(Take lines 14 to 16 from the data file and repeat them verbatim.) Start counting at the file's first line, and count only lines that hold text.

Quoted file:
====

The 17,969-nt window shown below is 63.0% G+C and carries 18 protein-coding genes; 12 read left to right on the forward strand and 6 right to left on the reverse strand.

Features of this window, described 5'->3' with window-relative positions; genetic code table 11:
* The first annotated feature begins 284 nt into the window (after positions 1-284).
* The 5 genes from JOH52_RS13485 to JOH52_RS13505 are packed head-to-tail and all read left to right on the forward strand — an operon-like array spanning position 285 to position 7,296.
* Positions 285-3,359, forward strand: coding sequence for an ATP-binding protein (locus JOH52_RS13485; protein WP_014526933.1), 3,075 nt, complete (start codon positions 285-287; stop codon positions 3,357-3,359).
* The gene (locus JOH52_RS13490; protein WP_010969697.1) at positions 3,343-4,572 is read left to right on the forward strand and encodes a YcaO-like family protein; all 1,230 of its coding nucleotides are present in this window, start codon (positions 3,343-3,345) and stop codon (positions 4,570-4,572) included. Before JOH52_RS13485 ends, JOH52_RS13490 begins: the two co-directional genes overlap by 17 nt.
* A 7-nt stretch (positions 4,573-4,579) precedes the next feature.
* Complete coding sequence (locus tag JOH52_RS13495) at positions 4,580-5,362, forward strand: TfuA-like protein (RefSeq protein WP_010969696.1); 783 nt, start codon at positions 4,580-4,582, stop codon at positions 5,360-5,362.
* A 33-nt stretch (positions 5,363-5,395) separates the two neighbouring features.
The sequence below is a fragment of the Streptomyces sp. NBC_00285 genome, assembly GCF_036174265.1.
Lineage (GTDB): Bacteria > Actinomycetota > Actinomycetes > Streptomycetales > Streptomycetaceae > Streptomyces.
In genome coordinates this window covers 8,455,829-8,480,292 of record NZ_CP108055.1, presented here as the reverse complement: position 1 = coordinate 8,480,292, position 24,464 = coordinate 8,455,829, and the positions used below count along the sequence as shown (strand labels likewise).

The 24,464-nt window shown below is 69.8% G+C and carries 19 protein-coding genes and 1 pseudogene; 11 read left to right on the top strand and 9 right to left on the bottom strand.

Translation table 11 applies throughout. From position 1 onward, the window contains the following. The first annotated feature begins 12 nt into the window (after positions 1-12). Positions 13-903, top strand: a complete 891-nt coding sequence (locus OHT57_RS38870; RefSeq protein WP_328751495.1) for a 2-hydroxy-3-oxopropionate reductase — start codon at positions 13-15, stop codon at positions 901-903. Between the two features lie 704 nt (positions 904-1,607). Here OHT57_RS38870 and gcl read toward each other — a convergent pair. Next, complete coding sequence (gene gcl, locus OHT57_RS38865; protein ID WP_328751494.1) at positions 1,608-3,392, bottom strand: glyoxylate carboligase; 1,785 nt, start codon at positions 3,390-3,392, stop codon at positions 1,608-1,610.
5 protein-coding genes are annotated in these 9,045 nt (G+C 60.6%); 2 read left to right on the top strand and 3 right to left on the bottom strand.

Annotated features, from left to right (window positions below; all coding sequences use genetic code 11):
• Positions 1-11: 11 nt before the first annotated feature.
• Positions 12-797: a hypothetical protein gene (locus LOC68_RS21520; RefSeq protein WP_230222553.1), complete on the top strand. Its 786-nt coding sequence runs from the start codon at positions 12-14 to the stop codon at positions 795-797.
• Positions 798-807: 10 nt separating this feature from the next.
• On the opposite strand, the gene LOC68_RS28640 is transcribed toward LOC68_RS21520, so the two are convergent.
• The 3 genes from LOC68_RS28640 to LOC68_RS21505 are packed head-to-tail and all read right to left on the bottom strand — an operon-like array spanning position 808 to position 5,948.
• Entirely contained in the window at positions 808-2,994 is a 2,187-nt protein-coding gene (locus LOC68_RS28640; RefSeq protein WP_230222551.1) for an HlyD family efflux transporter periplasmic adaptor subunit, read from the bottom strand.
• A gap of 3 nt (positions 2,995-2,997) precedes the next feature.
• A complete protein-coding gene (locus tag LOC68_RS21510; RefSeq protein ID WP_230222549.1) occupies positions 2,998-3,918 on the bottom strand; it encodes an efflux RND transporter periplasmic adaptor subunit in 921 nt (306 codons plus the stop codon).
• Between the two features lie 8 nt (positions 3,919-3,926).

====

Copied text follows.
Translation table 11 applies throughout. From position 1 onward, the window contains the following. The first annotated feature begins 12 nt into the window (after positions 1-12). Positions 13-903, top strand: a complete 891-nt coding sequence (locus OHT57_RS38870; RefSeq protein WP_328751495.1) for a 2-hydroxy-3-oxopropionate reductase — start codon at positions 13-15, stop codon at positions 901-903. Between the two features lie 704 nt (positions 904-1,607). Here OHT57_RS38870 and gcl read toward each other — a convergent pair. Next, complete coding sequence (gene gcl, locus OHT57_RS38865; protein ID WP_328751494.1) at positions 1,608-3,392, bottom strand: glyoxylate carboligase; 1,785 nt, start codon at positions 3,390-3,392, stop codon at positions 1,608-1,610.
5 protein-coding genes are annotated in these 9,045 nt (G+C 60.6%); 2 read left to right on the top strand and 3 right to left on the bottom strand.

Annotated features, from left to right (window positions below; all coding sequences use genetic code 11):